Monday, July 6, 2015

Substantial Immigration of Arab Migrant workers into Western Palestine from 1880-1948

Substantial Immigration of Arab Migrant workers into Western Palestine from 1880-1948

.. it is very difficult to make a case out for the
misery of the Arabs if at the same time their
compatriots from adjoining states could not be
kept from going in to share that misery.
-- British Governor of the Sinai from 1922 to 1936... So far from being persecuted, the Arabs have 
crowded into the country and multiplied till their 
population has increased more than even all world Jewry 
could lift up the Jewish population.
-- Winston Churchill [45]

Since the inception of modem Israel in 1948, that perception has been embellished. The Jewish "aliens" came as "refugees from Europe" and "stole" land from the Arab settled population, it is claimed. No doubt the Jews did suffer from the monstrosities of the Holocaust, but Jewish suffering should not be salved by inducing the suffering of the "Palestinian people," and "excluding" or "expelling" them from their land since "time immemorial," it is thought.

Immigration: Government Reports
and Their Contradictions

While the "Jewish population" of Palestine was "predominantly immigrant in character," according to the 1931 census of Palestine[7] the Muslims were assumed to be "the natural population" -- "Not quite two percent of the Moslem population are immigrants." By 1945, the Anglo-American Committee of Inquiry would report that, although the Jewish population had risen from 84,000 in 1922 to 554,000, and "three-fourths of this ... [Jewish] expansion was accounted for by immigration," the Arabs had increased "by a greater number" than the Jews.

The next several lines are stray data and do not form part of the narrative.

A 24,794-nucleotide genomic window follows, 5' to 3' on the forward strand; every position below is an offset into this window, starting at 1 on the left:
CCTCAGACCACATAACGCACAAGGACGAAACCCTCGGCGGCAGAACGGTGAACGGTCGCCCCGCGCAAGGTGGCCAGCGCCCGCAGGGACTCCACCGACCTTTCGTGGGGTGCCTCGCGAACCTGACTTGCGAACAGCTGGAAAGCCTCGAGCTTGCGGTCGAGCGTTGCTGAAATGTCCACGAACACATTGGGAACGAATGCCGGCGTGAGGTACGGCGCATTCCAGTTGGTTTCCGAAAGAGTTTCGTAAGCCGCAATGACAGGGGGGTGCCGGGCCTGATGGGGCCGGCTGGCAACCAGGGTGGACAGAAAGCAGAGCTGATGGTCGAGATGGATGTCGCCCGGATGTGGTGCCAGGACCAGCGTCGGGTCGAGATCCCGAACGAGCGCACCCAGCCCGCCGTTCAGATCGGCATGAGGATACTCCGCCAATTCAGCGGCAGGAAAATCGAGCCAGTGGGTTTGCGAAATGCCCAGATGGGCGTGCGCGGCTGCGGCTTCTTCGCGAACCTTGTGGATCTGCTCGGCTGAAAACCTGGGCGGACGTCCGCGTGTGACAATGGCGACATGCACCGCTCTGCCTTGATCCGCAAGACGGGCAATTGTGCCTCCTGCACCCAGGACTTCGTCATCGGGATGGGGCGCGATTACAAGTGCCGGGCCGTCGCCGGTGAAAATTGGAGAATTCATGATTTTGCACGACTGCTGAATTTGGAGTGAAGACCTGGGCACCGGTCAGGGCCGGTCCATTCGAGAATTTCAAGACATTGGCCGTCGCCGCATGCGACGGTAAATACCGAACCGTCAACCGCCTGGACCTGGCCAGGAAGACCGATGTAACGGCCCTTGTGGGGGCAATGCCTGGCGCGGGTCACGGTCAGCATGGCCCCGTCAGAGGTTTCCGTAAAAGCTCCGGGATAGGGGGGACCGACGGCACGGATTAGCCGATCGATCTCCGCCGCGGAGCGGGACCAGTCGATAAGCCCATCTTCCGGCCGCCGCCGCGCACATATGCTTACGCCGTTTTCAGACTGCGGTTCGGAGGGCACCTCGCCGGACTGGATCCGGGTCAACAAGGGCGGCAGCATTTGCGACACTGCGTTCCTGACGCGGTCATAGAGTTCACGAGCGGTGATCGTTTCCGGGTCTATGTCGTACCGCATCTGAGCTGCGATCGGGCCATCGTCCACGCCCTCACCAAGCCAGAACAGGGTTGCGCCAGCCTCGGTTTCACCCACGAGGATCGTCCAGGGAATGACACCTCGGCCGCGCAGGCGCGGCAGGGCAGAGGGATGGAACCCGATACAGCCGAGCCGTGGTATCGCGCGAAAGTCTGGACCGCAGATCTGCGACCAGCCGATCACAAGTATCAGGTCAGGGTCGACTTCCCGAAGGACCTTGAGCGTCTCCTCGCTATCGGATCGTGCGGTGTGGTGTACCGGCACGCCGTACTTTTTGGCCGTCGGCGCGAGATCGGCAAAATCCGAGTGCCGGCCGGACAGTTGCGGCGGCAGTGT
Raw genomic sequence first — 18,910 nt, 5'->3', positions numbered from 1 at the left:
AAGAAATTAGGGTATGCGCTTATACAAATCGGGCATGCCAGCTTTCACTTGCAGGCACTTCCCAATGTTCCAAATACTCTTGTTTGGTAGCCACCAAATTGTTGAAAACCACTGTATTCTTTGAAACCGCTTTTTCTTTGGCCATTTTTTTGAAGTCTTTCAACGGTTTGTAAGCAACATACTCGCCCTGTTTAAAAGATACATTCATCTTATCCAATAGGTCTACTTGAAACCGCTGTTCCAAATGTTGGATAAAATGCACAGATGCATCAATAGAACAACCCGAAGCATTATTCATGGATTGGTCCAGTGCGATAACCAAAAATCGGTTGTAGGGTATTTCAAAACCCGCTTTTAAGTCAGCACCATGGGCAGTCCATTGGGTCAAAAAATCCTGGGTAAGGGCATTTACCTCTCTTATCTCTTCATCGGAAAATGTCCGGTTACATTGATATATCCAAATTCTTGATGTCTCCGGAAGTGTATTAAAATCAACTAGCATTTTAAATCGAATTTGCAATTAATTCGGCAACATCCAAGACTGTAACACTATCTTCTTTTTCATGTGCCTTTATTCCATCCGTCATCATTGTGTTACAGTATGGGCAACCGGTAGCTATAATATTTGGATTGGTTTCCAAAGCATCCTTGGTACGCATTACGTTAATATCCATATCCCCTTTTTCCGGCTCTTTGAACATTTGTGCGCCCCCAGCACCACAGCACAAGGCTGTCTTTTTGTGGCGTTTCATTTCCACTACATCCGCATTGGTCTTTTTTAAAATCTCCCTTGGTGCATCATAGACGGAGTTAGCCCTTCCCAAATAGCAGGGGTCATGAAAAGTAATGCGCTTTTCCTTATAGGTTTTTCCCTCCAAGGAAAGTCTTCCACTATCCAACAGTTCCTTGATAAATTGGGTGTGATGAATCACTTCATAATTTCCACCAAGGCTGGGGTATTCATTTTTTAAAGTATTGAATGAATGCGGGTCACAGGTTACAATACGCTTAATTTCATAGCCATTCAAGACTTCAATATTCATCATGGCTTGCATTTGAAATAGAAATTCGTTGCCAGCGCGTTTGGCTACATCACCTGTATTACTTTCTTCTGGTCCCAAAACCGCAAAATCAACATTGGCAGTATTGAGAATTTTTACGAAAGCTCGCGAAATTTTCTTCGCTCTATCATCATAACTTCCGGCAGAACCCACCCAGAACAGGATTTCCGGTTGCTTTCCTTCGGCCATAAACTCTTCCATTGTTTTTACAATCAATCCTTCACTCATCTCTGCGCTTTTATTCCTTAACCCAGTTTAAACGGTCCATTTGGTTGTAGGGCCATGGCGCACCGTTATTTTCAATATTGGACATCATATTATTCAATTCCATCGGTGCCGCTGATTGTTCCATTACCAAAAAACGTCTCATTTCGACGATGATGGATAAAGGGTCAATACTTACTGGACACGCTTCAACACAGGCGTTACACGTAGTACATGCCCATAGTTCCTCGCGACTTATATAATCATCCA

"The expansion of the Arab community by natural increasehas been in fact one of the most striking features of Palestine's social history," the report stated.[8] The same sponsor, in an earlier report, has assessed that "the speed with which the Moslems have followed Western patterns in reduction of mortality has been very remarkable, probably more than could be expected by any observer twenty years ago."[9]
The Arabs allegedly were following the trends of improvements in the Jewish-settled areas and were "the gainers" from the Jews' higher health standards; [10] the death rate, which is central to determine the rate of natural population increase between 1922 and 1944, decreased proportionately, as would be expected, since standards improved as time passed. The Jews' death rate therefore was at its highest in 1922. Contradicting that logic, in the 1922-1944 period the death rate for the Arabs was reported at its lowest in 1922.[11] According to demographic experts, that phenomenon would have been incredible, considering the conditions in Palestine and the factors influencing the inhabitants at that time.[12]
Occasionally the British administration, noting "disproportions" and disparities in its data on Arab population growth, attempted to justify the conflicting assumptions in nonscientific terms, but the so-called "unprecedented"[13]. rate of "natural increase" among the non-Jews was never satisfactorily broken down or explained.